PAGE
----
Abstract: A healthy 64 year old lady received a privately funded whole body CT scan for her birthday which revealed an incidental mass in the right iliac fossa. This was investigated with further imaging and colonoscopy and as confident diagnosis could not be made, eventually excised. Histology demonstrated this to be a benign ancient schwannoma and we believe this to be the first reported case of an abdominal wall schwannoma in the English literatureAncient schwannomas are rare tumours of the peripheral nerve sheaths more usually found in the head, neck and flexor surfaces of extremities. They are a subtype of classical schwannomas with a predominance of degenerative changes. Our case highlights the pitfalls of such screening tests in demonstrating benign disease and subjecting patients to what turns out to be unnecessary invasive investigation and treatment. It provides evidence as to the consequences of the large number of false positive results that are created by blind CT scanning of asymptomatic patients i.e. its tendency to detect pseudodiesease rather than affect survival rates. Should the number of scans increase there may be an unnecessary burden on NHS resources due to the large numbers of benign lesions picked up, that are then referred for further investigation.In recent years private entrepreneurs have recognised, some might say exploited, a market for radiological screening tests [1,2]. One of these tests, Computerised Tomography (CT), in particular whole body CT, is tendered as a possible tool to identify asymptomatic thoracic and abdominal disease. However, before any procedure is adopted to screen for disease, its cost, benefit and risk should all be taken into account and before this happens the value of the test must remain unproven and unknown[3] To date, this evaluation has not been carried out with whole body CT screening in asymptomatic individuals [4]. This may be due to the huge cost and long follow up period required for such a trial as well as the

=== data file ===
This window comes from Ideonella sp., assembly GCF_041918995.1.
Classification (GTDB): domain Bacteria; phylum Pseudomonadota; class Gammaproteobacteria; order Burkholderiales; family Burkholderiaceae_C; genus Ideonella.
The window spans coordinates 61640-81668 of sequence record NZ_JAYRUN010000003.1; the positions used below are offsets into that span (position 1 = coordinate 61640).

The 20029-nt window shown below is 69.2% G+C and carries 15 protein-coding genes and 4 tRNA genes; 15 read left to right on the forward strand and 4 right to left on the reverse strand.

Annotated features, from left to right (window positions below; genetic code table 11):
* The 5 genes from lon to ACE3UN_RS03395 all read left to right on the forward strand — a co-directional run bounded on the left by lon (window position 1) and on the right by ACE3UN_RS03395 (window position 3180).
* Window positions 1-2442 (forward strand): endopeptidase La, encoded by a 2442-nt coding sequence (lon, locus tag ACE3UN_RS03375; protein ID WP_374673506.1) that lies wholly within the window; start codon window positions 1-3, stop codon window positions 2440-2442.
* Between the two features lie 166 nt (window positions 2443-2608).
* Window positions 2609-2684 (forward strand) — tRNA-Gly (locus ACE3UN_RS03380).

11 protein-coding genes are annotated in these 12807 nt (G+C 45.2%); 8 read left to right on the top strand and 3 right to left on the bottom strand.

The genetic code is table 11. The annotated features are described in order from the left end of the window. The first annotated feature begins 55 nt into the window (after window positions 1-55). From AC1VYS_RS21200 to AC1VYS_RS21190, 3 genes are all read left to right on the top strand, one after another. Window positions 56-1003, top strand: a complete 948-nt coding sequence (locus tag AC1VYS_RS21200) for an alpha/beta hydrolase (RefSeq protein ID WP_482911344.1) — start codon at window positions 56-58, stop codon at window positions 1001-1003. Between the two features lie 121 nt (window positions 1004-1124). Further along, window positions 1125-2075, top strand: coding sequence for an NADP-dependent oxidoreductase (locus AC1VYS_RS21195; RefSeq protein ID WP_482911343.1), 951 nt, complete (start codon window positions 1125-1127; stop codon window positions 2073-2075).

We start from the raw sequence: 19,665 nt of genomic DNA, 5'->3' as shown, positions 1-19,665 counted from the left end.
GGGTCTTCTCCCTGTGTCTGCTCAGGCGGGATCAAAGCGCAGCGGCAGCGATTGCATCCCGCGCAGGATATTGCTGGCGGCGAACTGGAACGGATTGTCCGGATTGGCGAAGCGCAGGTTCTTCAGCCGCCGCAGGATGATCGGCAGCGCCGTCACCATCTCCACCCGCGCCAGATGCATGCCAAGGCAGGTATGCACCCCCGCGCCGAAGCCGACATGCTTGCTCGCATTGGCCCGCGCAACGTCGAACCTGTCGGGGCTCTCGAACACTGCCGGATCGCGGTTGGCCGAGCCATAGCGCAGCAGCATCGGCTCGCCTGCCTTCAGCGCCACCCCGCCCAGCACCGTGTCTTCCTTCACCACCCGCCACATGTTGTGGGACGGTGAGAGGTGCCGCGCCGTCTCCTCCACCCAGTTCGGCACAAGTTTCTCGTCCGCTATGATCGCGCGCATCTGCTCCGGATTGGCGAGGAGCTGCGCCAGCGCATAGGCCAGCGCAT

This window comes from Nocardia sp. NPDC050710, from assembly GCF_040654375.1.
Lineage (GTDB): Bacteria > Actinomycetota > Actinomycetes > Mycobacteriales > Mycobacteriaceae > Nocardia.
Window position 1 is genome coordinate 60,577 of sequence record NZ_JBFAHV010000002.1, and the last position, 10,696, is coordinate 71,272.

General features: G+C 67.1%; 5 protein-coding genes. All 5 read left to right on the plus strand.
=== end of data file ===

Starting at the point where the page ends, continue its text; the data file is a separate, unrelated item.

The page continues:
Impact of primary headaches on subjective sleep parameters among adolescents
Gupta Ravi,Bhatia Manjeet,Dahiya Devendra,Sharma Sameer
Annals of Indian Academy of Neurology , 2008,
Abstract: Context: Headache patients commonly report sleep disruption and sleep disorders. Available literature suggests that the sleep pattern of headache sufferers is different from the control group. Patients in these studies were recruited from headache clinics; they did not include tension type headache. Aims: The aim of this study is to find out whether primary headaches affect sleep patterns. Settings and Design: Community based cross sectional study Materials and Methods: This study was conducted in three high schools. Children in the 12-19 age group were allowed to participate. They were given a questionnaire in the presence of at least one of the authors, who assisted them in filling it. They were asked to provide responses based on most severe recurrent headache that they had experienced rather than the more frequent ones. The questionnaire included questions regarding demographic data and the characteristics of headache according to International Classification of Headache Disorders-2 criteria. Part B of the questionnaire contained questions regarding sleep habits. The children were asked to provide data regarding sleep habits on a normal school day. Diagnosis was based upon the information contained in the questionnaire. A telephonic interview was also done, where the information provided was found inadequate. Statistical Analysis Used: Analysis was done with the help of SPSS v. 11.0., descriptive analysis, Chi square, and one way ANOVA with post hoc analysis. Kruskall-Wallis tests were run. Results: A total of 1862 subjects were included in the study. Migraineurs and tension type headache sufferers comprised 35.7% and 13.4% of the group respectively. Migraineurs had the highest prevalence of nocturnal awakenings ( P < 0.001), abnormal movements ( P =0.001) and breathing problems during sleep ( P < 0.001). Approximately half the migraineurs felt sleepy during the day ( P < 0.001) and spent around 1.17 hours in sleep during the day ( P = 0.007). Similarly, values for frequency of nocturnal awakenings per week ( P < 0.001), wake time after sleep onset and offset ( P < 0.001 and 0.002 respectively) were the maximum in migraineurs. Only 32.8% migraineurs reported refreshing sleep ( P < 0.001). Post hoc analysis revealed that migraineurs were different from the other two groups on most of the parameters. Conclusions: Sleep disruption is more common in migraineurs than those in the tension type headache sufferers and the control group.